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Know How To Raise Happy, Healthy Bunnies

Rabbits are beloved by many, but caring for one as a pet is a unique challenge that some people might not be ready for. If you or a family member is thinking about raising bunnies, make sure you're prepared first, starting with these fundamental tips.

Housing Your Rabbit

Rabbits can be kept inside or outside, depending on how you want to raise and care for yours. Either way, it's important that your rabbit has room to hop around. An outdoor hutch should measure at least 4 by 2 feet with 2 feet in height. Indoors, you can give them free rein in a bunny-proof room or set up a big enough pen or rabbit cage. Make sure to keep the pen, hutch or cage lined with good bedding and equipped with a litter box, and set it up in a quiet area safe from other animals, especially if outside.

Bunny-Proofing Your Home

Pet rabbits are prone to chewing on anything they can reach, whether out of boredom or curiosity. Even if you have an outdoor rabbit, it's best to keep your home secured to prevent damage and protect your pet:

  • Cover all wires, cables and cords with plastic sleeves, or keep them about 3 feet off the floor.
  • Use plastic guards to protect floorboards and the legs of wood furniture.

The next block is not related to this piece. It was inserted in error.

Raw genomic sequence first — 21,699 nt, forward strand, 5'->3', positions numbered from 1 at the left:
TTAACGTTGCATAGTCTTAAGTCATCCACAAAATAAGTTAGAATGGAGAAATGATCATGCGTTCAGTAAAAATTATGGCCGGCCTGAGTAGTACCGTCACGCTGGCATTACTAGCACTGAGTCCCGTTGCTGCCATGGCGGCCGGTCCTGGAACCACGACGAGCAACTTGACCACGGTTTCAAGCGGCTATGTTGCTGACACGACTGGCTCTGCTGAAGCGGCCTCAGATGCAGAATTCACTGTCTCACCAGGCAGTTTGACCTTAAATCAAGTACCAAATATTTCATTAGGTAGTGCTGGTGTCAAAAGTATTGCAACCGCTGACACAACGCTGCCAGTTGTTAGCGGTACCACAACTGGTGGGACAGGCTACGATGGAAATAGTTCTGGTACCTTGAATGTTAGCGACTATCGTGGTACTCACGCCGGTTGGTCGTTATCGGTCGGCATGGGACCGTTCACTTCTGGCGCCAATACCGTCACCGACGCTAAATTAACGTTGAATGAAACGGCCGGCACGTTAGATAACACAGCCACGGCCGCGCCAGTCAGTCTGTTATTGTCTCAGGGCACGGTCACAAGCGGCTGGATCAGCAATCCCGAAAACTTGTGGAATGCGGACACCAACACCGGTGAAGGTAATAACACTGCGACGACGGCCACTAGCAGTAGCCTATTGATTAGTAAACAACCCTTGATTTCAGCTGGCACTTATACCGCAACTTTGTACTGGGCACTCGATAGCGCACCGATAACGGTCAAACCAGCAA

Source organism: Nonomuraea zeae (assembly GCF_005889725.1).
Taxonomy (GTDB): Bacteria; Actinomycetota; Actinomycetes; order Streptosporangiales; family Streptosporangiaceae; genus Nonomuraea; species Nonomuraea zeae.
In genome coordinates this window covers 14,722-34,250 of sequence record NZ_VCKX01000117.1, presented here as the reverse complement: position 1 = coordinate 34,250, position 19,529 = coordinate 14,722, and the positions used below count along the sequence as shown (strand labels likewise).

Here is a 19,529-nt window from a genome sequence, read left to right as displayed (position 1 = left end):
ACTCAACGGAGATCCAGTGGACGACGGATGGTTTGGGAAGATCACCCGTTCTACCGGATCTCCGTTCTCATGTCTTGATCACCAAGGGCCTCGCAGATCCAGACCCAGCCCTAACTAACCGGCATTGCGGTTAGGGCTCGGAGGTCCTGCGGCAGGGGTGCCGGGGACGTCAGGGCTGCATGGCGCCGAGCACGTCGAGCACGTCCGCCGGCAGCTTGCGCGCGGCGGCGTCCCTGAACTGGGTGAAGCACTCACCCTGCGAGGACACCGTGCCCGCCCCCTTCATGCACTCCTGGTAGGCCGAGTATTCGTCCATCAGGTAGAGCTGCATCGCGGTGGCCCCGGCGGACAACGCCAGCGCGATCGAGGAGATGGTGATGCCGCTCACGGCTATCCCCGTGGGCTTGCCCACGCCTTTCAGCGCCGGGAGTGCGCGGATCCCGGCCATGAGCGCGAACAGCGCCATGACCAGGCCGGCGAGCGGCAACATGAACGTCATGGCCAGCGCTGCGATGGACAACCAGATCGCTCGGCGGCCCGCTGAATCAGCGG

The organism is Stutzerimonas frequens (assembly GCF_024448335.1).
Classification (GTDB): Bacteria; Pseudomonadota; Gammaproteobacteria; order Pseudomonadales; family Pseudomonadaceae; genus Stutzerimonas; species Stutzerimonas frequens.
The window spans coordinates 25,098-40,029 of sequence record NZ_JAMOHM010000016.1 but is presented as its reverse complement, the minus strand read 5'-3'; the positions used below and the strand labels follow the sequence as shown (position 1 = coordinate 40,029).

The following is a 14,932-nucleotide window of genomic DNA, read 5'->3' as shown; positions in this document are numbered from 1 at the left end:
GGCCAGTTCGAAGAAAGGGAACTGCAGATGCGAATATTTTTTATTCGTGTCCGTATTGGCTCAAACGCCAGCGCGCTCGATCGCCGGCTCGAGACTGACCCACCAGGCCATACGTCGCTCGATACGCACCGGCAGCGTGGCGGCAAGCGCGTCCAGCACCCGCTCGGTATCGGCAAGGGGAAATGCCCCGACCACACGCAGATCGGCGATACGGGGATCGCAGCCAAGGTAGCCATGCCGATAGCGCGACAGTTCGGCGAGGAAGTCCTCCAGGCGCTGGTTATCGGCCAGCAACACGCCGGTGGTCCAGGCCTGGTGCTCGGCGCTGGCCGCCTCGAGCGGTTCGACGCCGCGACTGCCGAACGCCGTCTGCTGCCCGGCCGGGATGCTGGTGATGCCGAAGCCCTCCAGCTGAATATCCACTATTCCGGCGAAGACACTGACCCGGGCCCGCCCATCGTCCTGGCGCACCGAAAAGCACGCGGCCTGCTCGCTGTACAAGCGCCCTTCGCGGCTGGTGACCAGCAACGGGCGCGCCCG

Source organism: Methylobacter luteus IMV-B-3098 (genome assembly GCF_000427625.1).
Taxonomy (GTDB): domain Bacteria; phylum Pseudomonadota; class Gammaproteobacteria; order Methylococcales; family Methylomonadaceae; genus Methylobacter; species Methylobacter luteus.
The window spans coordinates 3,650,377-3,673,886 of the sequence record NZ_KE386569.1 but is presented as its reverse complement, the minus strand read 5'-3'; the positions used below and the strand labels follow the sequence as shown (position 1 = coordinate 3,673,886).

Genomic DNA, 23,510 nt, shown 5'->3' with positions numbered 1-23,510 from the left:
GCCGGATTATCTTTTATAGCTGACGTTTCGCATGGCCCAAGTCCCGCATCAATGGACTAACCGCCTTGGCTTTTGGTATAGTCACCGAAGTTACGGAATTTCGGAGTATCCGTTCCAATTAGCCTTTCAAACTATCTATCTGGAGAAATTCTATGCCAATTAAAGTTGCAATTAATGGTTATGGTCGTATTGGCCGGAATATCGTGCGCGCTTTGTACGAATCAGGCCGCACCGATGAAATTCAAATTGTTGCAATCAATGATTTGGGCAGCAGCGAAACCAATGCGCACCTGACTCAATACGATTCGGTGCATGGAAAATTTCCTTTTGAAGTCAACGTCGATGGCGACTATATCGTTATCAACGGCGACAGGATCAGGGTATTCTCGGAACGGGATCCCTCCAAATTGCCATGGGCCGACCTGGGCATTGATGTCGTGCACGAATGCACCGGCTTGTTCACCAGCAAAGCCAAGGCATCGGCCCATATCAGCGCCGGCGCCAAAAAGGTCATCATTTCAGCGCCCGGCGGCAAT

• Close off areas, such as underneath beds, that you don't want your bunny hiding in.
  • Keep houseplants out of reach, to protect both them and your rabbit - some houseplants can be toxic to rabbits, so do your research.

Watching Your Rabbit's Health

The ideal diet for a pet rabbit should consist primarily of hay: alfalfa for baby bunnies, timothy or oat hay for adults. Supplement this with washed leafy greens and fresh water, and limit pellets, fruit and root vegetables.

As prey animals, rabbits instinctively hide signs of injury or illness. Keep an eye on your rabbit's daily behavior to watch for changes in eating, drinking, pooping or playtime. Make sure you know a local rabbit-savvy vet for both regular checkups and health emergencies.

Managing Bunny Stressors

Your rabbit's emotional well-being is important, too; make sure they have a low-stress environment, and let them out to run around and play at least a couple of times a day. Cardboard boxes, newspapers and toys also let your rabbit entertain itself. Groom rabbits regularly, but don't bathe them, as that's highly stressful for them. If you have other pets, keep them away from your rabbit until it's acclimatized to your home, and even afterward, they should mingle only under careful supervision.

Understanding Your Rabbit

Though they usually aren't vocal, rabbits have their own way to tell you how they feel. Happy rabbits flop onto their sides or make dramatic leaps through the air (called binkying). When curious, they sniff and nose around their surroundings. Bossy rabbits nudge or "dig" on you for attention and nip or kick their back legs at you when unhappy. Growling, a hunched posture and thumping indicate fear or aggression, and loud teeth grinding means discomfort or pain. If your rabbit screams, that's a sign of serious pain - go to the vet immediately!

Rabbits have unique needs and quirks that make them a bit difficult for those used to cats and dogs. However, when cared for properly, they can be charming, excitable and affectionate pets.

Turn to us for the supplies you need to ensure your bunnies are happy as can be.